The Call of the Wild
How we cite our quotes:
"And break it out, and walk off with it for a hundred yards," John Thornton said coolly. (6.32)
Thornton accepts a bet because of his pride in Buck.
Thornton's doubt was strong in his face, but his fighting spirit was aroused—the fighting spirit that soars above odds, fails to recognize the impossible, and is deaf to all save the clamor for battle. He called Hans and Pete to him. Their sacks were slim, and with his own the three partners could rake together only two hundred dollars. In the ebb of their fortunes, this sum was their total capital; yet they laid it unhesitatingly against Matthewson's six hundred. (6.42)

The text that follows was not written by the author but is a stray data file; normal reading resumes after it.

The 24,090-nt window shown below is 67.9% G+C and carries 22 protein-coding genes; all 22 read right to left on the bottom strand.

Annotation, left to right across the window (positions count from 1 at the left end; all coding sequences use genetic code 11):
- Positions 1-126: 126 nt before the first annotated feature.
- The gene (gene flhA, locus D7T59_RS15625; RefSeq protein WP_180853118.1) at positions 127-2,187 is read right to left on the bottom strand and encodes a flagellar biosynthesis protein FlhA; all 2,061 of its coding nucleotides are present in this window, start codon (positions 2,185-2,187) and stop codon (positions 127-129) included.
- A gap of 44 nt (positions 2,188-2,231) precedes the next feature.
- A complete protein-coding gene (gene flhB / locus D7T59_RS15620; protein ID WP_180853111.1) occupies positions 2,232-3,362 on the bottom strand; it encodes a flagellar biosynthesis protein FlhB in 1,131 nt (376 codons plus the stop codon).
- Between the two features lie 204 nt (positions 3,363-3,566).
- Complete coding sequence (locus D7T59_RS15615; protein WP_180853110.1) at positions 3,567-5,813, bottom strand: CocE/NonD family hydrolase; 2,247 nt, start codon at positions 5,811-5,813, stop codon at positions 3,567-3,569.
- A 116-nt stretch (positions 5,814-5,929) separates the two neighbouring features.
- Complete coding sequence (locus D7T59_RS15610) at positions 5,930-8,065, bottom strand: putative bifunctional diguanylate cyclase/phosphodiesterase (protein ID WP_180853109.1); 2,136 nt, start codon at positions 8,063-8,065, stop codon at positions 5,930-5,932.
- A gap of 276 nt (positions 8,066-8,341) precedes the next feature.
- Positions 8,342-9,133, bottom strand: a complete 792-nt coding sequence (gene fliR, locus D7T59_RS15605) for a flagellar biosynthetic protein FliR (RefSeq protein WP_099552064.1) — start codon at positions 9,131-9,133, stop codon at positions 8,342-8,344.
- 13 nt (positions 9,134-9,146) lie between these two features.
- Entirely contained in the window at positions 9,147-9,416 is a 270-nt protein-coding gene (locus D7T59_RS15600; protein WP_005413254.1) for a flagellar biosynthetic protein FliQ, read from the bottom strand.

Pride and money are both powerful motivating forces, but pride takes precedence.
At times, when he paused to contemplate the carcasses of the Yeehats, he forgot the pain of it; and at such times he was aware of a great pride in himself--a pride greater than any he had yet experienced. He had killed man, the noblest game of all, and he had killed in the face of the law of club and fang. He sniffed the bodies curiously. They had died so easily. It was harder to kill a husky dog than them. They were no match at all, were it not for their arrows and spears and clubs. Thenceforward he would be unafraid of them except when they bore in their hands their arrows, spears, and clubs. (7.41)
Buck’s pride develops as the result of his own actions. Adapting to the wild changes the way he views himself and the pride he feels with regard to his own personal worth.